forecast a little bit later. back to you. >> thank you, lonnie. up next -- ruined by a renovation, the city spent thousands to make a park better but the people who play one game say the money just made things worse. was it a waste. do you have any idea how much sugar is in your diet? maybe not. the hidden places it could be lurking without you even knowing. right now, dana tyler has a look at what's coming up at 6:00. >> jessica has a story at 6:00 about legalizing marijuana in new jersey. >> we all know that medical marijuana is already legal but want state lawmaker wants to make it all legal. he says if it can work out west, it can work in new jersey, too. >> sounds controversial. >> absolutely. >> working on that. thank you. also tonight at 6:00, a story about the new york city coup and whether they should -- council and whether they should have pay raises and their lulus should be allowed in.
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bocce ball players in queens say a city's redesign of their field actually ruined their courts. >> it cost nearly a million dollars. so meg baker went to ask whose bright idea was this. >> reporter: anthony and paul get together at juniper park in middle village most days to play bocce. >> it's good for the mind and the body. >> we love it. [laughter] >> so we came over here because we are retired. we don't work no more. >> reporter: but they say since the park's department cement $850,000 to renovate the park, the three courts are unplayable. >> we don't need this, the way they did it. we cannot use it. it's a waste of money. they have to do something. >> reporter: it looks more like a baby pool than a bocce ball court. >> when it rains, all of the water comes in and makes holes. >> reporter: the players say
courts funnel rain water onto the courts, creating holes in the playing field. >> that's the rain. all of the maintenance. we do that. we do everything ourself. >> councilwoman elizabeth crowley is pushing the city to fix the situation. >> we want to make sure that we continue to keep the courts in high quality standards and that has to do with maintenance. >> reporter: the park's department says it will install covers saying an initial attempt to install plexiglass did not yield results that fit our standards. we are exploring alternative players and hope to have the project complete by next year. they say prior to the design they were able to sweep the water off the court through drains. now it sits. meg baker, cbs2 news. they are rundown eyesores. now one group wants to turn those zombie homes into real homes for veterans.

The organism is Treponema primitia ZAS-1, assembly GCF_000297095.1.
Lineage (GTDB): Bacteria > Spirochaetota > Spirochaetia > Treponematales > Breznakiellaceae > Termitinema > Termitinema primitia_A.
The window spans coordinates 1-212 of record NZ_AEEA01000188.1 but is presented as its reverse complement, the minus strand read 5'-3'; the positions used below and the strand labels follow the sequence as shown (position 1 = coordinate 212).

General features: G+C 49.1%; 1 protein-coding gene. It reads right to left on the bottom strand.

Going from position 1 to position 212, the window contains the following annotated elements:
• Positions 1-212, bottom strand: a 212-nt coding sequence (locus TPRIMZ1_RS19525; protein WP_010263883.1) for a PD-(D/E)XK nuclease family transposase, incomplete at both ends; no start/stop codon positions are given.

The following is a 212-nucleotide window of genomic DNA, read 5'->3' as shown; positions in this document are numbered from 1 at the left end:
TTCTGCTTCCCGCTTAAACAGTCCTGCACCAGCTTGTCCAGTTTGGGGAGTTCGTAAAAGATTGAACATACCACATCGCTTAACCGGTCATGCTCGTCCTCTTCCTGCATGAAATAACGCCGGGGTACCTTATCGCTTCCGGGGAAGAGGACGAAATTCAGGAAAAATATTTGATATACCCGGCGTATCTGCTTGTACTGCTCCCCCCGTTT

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on this eve of veterans day, is there one solution to two pressing problems? zombie homes and the homeless veterans. good evening, i'm maurice dubois. >> i'm kristine johnson. a new proposal suggests a solution to both nationwide dilemmas with one new initiative. >> our reporter has the story from long island, it's new at 5:30. >> reporter: for this man, life after seven years in the army has been a different battle. >> i got very depressed. i found myself in a psyche ward. >> reporter: 24 years old with electric skills and an associate's degree. he can't find a job and landed in this shelter. an estimated 50,000 veterans make up 1/10th of america's homeless population. >> we're finding more and more that are still homeless. >> that's a national disgrace. >> reporter: one possible pollution for two persistent problems.
>> to turn zombie homes into decent housing for hour heroes, our veterans. >> reporter: congressman steve israel with what he calls a game changer, a bipartisan federal proposal to repurpose those vacant eyesores abandoned in foreclosure that have suburban neighbors fighting for years. >> we pay so much in taxes and every day we have to pass by the house. it's unfair. >> reporter: government has done everything to combat this. this is beginning in suffolk. expanding this nationwide, there would need more job training and placement to be able to pay a portion of this cost back. >> i just want to get on with my life. that's how i feel right now. being homeless is not my idea of getting on with my life.